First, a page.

So it has been for more than half a century that when the Presidential candidates finally emerge from the pack of those seeking the nomination, both of our major political parties become mirrors for that particular candidate rather than having that winner represent the already well-established views of that party. It’s the party that changes from election to election to fit the candidate. The definition of the party awaits the winner. Which is the chicken and which the egg? In some years the parties’ choices are radically different and the results are as unlikely as going to a steakhouse and ending up eating a veggie plate.
In the end, we get an elected federal government made up of Democrats and Republicans who for the most part disagree with each other as often as they disagree with the other party. And frequently, in Congress, we have small groups of Representatives and Senators from different parties who actually have more in common with each other than they do with any sense of what is supposed to be their own national party. It can be these blocks of cross-party votes that often control key legislation – all of it outside the so-called, accepted two-party party system. And usually, as Gore Vidal envisioned, both wings wave decidedly to the right in a single-wing formation.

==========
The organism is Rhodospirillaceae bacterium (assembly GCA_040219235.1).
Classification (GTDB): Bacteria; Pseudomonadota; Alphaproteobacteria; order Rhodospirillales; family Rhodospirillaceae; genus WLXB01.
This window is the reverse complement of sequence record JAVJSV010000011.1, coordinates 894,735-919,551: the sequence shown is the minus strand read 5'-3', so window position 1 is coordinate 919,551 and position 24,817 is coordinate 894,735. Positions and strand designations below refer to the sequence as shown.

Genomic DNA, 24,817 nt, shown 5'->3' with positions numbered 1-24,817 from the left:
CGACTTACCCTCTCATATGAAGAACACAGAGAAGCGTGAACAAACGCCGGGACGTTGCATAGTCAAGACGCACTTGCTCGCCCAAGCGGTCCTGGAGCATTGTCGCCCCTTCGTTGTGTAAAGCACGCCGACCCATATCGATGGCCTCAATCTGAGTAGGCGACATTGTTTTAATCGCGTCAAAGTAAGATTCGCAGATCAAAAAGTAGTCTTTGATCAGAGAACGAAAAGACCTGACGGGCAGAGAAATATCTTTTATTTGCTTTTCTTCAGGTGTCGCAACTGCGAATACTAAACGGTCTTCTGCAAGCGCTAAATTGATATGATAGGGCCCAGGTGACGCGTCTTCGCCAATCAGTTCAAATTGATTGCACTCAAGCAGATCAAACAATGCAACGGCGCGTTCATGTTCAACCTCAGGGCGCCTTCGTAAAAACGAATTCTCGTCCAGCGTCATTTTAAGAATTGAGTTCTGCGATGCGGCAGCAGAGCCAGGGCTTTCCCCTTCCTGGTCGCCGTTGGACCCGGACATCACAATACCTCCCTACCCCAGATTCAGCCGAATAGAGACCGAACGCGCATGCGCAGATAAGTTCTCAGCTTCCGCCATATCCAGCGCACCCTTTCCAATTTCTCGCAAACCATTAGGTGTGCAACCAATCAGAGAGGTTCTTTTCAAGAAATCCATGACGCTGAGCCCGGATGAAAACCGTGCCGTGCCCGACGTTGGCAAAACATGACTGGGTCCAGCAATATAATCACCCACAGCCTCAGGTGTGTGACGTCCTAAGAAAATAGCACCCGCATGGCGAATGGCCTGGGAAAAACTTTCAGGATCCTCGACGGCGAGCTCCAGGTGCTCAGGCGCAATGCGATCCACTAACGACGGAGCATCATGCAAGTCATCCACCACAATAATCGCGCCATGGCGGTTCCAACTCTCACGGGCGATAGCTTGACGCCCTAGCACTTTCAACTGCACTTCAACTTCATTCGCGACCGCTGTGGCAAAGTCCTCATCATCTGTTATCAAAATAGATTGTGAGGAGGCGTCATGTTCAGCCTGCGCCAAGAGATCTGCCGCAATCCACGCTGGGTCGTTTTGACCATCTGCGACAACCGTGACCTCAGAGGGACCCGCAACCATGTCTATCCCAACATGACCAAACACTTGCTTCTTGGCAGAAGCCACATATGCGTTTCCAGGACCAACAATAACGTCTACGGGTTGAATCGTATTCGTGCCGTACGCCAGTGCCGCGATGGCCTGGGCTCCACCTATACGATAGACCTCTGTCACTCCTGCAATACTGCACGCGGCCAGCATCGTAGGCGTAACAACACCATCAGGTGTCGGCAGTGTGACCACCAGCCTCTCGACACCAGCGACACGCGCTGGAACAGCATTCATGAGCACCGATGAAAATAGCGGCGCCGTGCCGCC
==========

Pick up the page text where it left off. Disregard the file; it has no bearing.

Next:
On top of all this we inevitably have a President and Vice-President who are just as much in disagreement with many of the members of their own party in Congress as those members may be with themselves. We find ourselves with a government of Alfonse & Gaston, Laurel & Hardy, Martin & Lewis, all searching for the Marx Brothers.
While we like to think it is so, our two major political parties do not run our federal government. That government is in the hands of people with at best a loose affiliation to whatever they call their national political party. In the starkest of realities this accounts for why the current huge Democratic Party majority in the House and a super-majority of Democrats in the Senate means very little in terms of getting anything done. A Democrat in the White House apparently makes no difference at all. Our no-party system seems ideally designed to produce no-government.